Helping teenagers spot signs of abuse

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POLICE are backing a powerful advertising campaign to challenge the attitudes of teenagers to violence and abuse in relationships which has been launched by the Home Office.

Cleveland Police are backing the TV, cinema, outdoor and online advertising campaign to help teenagers recognise abusive behaviour at an early stage before it escalates to physical violence.

It comes after a survey showed 75 per cent of girls and half of boys reported they have experienced some form of emotional abuse.

Detective Chief Inspector Peter McPhillips, head of public protection for Cleveland Police, said: “Domestic abuse continues to be a priority for Cleveland Police.

“We now recognise that some young people are in abusive relationships and are working closely with our partners across Teesside to tackle this issue and educate young people so that they can recognise inappropriate behaviour, realise that it is unacceptable and make a change or seek help.”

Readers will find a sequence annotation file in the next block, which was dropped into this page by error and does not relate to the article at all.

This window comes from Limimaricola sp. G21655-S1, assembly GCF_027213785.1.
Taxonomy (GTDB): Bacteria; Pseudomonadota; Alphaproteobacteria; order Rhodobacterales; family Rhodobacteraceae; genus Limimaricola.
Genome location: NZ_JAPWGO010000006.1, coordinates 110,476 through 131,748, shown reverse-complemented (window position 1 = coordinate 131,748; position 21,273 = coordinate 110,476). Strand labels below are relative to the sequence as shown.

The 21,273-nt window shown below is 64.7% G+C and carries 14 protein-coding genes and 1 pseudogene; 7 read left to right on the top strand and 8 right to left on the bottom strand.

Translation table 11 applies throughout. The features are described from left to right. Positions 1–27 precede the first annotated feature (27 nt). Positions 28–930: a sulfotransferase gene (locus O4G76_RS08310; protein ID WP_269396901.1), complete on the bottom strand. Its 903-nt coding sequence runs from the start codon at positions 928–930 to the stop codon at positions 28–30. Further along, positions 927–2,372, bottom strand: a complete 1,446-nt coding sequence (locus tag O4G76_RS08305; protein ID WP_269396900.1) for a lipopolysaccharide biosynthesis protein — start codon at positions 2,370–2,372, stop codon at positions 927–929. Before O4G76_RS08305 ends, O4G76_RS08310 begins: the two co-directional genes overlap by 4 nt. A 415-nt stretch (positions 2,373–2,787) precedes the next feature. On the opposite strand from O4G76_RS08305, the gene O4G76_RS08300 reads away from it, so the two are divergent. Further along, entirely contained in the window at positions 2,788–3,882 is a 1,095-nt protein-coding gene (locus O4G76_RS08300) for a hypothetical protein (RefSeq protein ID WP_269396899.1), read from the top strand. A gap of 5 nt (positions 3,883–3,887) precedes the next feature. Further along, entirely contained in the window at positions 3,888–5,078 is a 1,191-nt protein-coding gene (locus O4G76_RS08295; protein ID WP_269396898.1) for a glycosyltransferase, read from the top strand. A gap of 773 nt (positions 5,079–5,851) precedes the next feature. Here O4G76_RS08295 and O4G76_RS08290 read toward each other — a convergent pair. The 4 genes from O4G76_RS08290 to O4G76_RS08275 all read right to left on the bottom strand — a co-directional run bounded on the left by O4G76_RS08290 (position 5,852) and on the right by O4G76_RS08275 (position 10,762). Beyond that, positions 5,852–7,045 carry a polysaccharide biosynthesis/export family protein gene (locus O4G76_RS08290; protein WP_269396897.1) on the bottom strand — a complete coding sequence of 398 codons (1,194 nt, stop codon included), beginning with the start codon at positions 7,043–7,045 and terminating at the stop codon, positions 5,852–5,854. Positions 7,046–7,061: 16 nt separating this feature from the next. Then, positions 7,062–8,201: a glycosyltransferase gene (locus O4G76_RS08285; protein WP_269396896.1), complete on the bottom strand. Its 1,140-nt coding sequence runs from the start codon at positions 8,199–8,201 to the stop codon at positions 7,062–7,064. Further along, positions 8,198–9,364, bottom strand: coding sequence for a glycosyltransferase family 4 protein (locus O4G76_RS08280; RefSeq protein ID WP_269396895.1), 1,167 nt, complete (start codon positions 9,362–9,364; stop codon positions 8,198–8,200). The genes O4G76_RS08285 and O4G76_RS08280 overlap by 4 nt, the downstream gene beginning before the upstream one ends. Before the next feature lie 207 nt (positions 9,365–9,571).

The adverts are directed towards 13 to 18-year-olds and feature young couples in a variety of settings and viewers are challenged to identify controlling behaviour and to reconsider their own attitudes about what is acceptable behaviour in relationships.

All the adverts point young people towards a website where they can find information, seek help and chat with their peers.

The site is designed to encourage sharing of the campaign materials across social networks and will also host live web chats with experts.

Parliamentary Under Secretary for Equalities and Criminal Information, Lynne Featherstone, said: “Bringing the issue out in the open will help teenagers feel confident to challenge abusive behaviour when they experience it or see it.”

The campaign, funded by the Home Office, is part of a long-term communications plan to tackle violence and challenge attitudes that relationship abuse is acceptable.

The website is